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Can you say Meghalayan?

16 Nov 2022 | OP ED Watch

There are so many geological periods it’s hard to keep track even of ones that do exist let alone invented ones like the “Anthropocene”. We even take the view that calling the Holocene an “Epoch” is vainglorious; it might be when we humans invented civilization but to the Earth it’s just a minor instance of the recurrent warm but brief interglacial periods in the Pleistocene Epoch aka the ongoing Ice Age that began 2.5 million years ago. (In which case, we also quibble, the Pleistocene Epoch and the Quaternary Period are one and the same.) So what about this Meghalayan? It’s an Age. (Yes, even keeping track of the names of the time periods is a challenge). But Wikipedia incautiously admits that “It was officially ratified by the International Commission on Stratigraphy in June 2018” and “begins 4,200 years BP (c. 2250 BCE or 7750 HE)… with a 200-year drought that impacted human civilizations in the Eastern Mediterranean, Mesopotamia, the Indus Valley and the Yangtze River Valley.” Why do we say “incautiously”? Because if you look at the temperature profile of the Holocene you see that this drought and various other negative impacts were caused by… cooling not warming.

This Meghalayan, named for a “Krem Mawmluh Cave formation” (which we also can’t pronounce with confidence) in the northeastern Indian state of Meghalaya, is also known as the end of the Minoan Warm Period. Terms like “Late Bronze Age collapse” give some idea how great that cooling was. As does Wikipedia’s item saying:

“The Late Bronze Age collapse was a time of widespread societal collapse during the 12th century BC, between c.1200 and 1150. The collapse affected a large area of the Eastern Mediterranean (North Africa and Southeast Europe) and the Near East, in particular Egypt, eastern Libya, the Balkans, the Aegean, Anatolia, and the Caucasus. It was sudden, violent, and culturally disruptive for many Bronze Age civilizations, and it brought a sharp economic decline to regional powers, notably ushering in the Greek Dark Ages.”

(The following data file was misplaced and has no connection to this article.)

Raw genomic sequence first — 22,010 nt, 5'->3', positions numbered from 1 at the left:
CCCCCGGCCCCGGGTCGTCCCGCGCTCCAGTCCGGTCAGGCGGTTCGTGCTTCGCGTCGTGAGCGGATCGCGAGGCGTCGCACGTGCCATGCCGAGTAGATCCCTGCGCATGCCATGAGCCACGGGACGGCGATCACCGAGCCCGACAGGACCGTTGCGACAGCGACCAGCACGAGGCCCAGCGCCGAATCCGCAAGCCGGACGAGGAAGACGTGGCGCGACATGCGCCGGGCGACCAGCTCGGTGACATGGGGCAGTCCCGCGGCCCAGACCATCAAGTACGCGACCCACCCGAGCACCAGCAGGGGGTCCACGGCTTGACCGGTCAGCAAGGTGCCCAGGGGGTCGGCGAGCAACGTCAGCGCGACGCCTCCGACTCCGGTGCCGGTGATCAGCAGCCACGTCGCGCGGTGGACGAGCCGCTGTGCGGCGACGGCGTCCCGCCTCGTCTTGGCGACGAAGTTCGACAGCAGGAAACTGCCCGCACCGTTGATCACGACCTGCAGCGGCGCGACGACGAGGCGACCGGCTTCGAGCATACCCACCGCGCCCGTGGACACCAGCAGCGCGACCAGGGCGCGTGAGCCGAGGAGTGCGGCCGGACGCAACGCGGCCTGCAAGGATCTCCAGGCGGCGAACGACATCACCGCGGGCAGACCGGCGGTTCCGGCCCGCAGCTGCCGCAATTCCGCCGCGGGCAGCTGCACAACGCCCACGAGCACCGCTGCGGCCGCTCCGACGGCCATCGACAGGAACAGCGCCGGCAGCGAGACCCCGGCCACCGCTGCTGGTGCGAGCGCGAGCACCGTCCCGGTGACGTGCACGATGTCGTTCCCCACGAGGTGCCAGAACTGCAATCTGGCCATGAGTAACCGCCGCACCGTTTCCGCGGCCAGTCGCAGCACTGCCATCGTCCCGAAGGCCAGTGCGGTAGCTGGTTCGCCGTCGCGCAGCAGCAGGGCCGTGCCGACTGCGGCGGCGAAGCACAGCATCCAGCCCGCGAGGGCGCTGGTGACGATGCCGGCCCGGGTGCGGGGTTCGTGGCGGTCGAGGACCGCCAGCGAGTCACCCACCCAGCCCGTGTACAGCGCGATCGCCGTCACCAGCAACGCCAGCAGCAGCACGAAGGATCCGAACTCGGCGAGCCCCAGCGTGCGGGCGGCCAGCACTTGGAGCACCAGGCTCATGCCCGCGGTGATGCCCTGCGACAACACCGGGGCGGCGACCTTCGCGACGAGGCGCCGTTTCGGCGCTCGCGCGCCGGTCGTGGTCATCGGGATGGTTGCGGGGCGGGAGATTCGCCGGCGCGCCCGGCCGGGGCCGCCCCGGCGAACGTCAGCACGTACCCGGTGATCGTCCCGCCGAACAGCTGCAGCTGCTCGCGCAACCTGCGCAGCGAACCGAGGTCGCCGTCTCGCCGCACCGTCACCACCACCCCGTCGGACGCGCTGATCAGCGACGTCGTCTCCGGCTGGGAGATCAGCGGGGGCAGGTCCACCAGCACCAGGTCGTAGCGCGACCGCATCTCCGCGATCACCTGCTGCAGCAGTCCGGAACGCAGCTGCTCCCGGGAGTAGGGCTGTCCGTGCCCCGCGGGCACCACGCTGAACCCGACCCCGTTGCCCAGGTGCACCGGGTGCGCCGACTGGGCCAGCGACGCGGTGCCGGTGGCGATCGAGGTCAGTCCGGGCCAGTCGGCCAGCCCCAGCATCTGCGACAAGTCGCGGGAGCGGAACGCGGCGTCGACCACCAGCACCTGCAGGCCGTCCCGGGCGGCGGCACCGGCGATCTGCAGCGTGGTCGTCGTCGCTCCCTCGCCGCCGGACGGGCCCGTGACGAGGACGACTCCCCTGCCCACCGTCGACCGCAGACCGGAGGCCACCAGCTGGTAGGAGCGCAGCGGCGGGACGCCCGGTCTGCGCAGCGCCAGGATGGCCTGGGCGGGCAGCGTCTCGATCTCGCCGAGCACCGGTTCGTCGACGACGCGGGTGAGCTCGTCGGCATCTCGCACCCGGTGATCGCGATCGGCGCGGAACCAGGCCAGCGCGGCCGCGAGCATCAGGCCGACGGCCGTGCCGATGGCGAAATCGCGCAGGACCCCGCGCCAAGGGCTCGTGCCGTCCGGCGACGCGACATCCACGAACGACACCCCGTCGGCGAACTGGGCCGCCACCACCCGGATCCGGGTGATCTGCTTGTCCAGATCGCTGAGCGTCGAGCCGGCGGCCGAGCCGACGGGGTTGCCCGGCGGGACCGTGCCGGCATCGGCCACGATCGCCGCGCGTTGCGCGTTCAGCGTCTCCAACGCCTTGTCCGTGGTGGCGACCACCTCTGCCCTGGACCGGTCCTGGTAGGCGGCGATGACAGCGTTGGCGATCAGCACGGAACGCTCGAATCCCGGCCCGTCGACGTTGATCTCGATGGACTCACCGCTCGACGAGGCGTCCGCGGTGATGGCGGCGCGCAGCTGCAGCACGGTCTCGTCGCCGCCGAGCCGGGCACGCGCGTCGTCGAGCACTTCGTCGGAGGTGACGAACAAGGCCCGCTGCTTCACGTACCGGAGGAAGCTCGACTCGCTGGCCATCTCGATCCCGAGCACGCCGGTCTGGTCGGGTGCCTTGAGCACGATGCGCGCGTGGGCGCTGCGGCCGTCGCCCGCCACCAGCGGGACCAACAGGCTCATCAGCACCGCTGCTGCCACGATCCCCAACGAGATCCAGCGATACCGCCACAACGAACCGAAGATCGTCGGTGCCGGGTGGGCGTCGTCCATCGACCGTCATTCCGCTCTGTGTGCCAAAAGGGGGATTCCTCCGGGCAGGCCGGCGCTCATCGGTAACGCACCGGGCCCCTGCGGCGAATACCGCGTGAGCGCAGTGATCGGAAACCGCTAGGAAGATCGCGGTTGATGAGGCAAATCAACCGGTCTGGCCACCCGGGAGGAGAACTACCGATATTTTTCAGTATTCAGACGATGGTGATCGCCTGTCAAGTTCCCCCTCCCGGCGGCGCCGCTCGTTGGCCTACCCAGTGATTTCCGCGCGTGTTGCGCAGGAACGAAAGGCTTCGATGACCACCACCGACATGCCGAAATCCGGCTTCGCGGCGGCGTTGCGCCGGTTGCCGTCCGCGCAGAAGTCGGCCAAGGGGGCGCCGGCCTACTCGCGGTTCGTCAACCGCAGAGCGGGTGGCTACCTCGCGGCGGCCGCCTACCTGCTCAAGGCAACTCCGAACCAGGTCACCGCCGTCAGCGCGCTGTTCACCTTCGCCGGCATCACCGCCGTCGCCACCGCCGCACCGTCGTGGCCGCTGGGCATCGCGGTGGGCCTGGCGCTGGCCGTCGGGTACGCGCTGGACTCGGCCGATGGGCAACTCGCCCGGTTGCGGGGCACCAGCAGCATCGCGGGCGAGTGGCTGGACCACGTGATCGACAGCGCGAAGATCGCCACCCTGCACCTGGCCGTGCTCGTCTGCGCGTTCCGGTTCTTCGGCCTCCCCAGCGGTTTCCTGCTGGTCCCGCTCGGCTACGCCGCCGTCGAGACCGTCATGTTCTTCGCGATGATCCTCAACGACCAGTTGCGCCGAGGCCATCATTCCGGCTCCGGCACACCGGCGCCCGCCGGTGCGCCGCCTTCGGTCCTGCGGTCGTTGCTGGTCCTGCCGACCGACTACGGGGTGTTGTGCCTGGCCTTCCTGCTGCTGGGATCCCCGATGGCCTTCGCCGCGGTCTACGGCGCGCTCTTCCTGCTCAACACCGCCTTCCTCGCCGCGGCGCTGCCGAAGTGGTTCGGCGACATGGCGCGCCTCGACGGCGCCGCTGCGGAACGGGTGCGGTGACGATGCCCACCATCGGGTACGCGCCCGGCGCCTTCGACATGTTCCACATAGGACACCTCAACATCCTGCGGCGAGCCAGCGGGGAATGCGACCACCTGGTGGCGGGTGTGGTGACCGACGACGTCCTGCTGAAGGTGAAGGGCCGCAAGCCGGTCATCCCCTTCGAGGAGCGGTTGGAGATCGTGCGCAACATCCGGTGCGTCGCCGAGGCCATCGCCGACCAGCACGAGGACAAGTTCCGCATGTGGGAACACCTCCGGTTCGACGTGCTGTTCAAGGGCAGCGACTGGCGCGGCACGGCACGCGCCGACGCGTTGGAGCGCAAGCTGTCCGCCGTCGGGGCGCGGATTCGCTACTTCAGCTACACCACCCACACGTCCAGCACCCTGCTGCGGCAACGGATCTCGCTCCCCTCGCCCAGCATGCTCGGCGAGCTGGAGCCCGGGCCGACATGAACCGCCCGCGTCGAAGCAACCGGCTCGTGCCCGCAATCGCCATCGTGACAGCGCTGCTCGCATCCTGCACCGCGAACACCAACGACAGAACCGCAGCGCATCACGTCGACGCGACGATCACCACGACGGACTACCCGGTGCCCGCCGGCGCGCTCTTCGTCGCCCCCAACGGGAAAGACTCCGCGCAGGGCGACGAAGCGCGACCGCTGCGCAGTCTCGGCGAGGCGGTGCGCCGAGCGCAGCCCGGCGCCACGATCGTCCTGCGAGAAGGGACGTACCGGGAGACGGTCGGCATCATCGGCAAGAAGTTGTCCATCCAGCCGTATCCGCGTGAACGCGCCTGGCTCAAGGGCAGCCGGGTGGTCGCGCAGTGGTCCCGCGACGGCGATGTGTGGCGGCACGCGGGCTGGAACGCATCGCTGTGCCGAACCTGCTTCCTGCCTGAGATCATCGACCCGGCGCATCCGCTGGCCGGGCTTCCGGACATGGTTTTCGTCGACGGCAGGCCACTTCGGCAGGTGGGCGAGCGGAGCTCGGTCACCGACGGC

As usual there’s liable to be some claim that it was a local European phenomenon. Mind you, alarmists are usually OK with global climate change prior to the Roman Warm Period, and after the Little Ice Age, just not the 2,000 years in between. But China was politically fragmented and riven with conflict during the cold period that ended with the Roman Warm Period that saw the Han dynasty unify China.

Even if one concedes that political history across the world is largely uncertain in this period, as well as fragmentary, one key point must surely stand out. The Meghalayan sees a significant, widespread natural cooling cycle from temperatures considerably warmer than today to which the planet has never returned.

So much for unprecedented modern warmth, temperature stability and all those trappings of misguided climate alarmism.

4 comments on “Can you say Meghalayan?”

  1. This Meghalalyan debate is more proof we should return to calling CLIMATE "weather." Regarding societal disruptions, I read a biblical commentary that says the Book, Ecclesiastes, was written during one such period, and inspired that concept, "There is nothing new under the Sun." Speaking of which, I recently read a book titled Dark Winter--How The Sun Is Causing a 30 - Year Cold Spell, by a fellow named, John L. Casey. (Yes, all those caps are in the sub-title.) It is a quick read of 163 pages, including notes and glossary, and I recommend it. Mr. Casey posits, there is no such thing and anthro--prog---you know the thing--Man-Made global warming, and the weather on Planet Earth is governed by the big, flaming, yellow ball of nuclear reactions in the sky, and not Gretta or Al Gore. Who knew? I also read in That Old Book, "Put not, your faith in men."

  2. But William, That Old Book is also not something with a record you want to rest your faith in. I mean, clearly you aren't thinking clearly if you do.

  3. Thylacine - aren't you extinct already ? (Better known to non Australian readers as the Tasmanian Tiger ) The dessication of northern Africa circa 6500 years ago forming the Sahara desert from what was relatively well watered savannah came to the attention of Freeman Dyson who looked into it as a physicist and free thinker and led to his contrarian views on global warming, CO2 and the whole catasrophist bit . Worth reading his findings -eg the 'roots to shoots' ratio for annual plants and trees that effectively sequester carbon and the greening effect of 'excess' CO2 . A wise man sadly lost to us .

  4. There is man made warming, but most of it is localized and is known as the heat island effect. Since many of the official temperature recording stations are in locations that have become urbanized , the integrity of the temperature record is suspect and biased towards warming .

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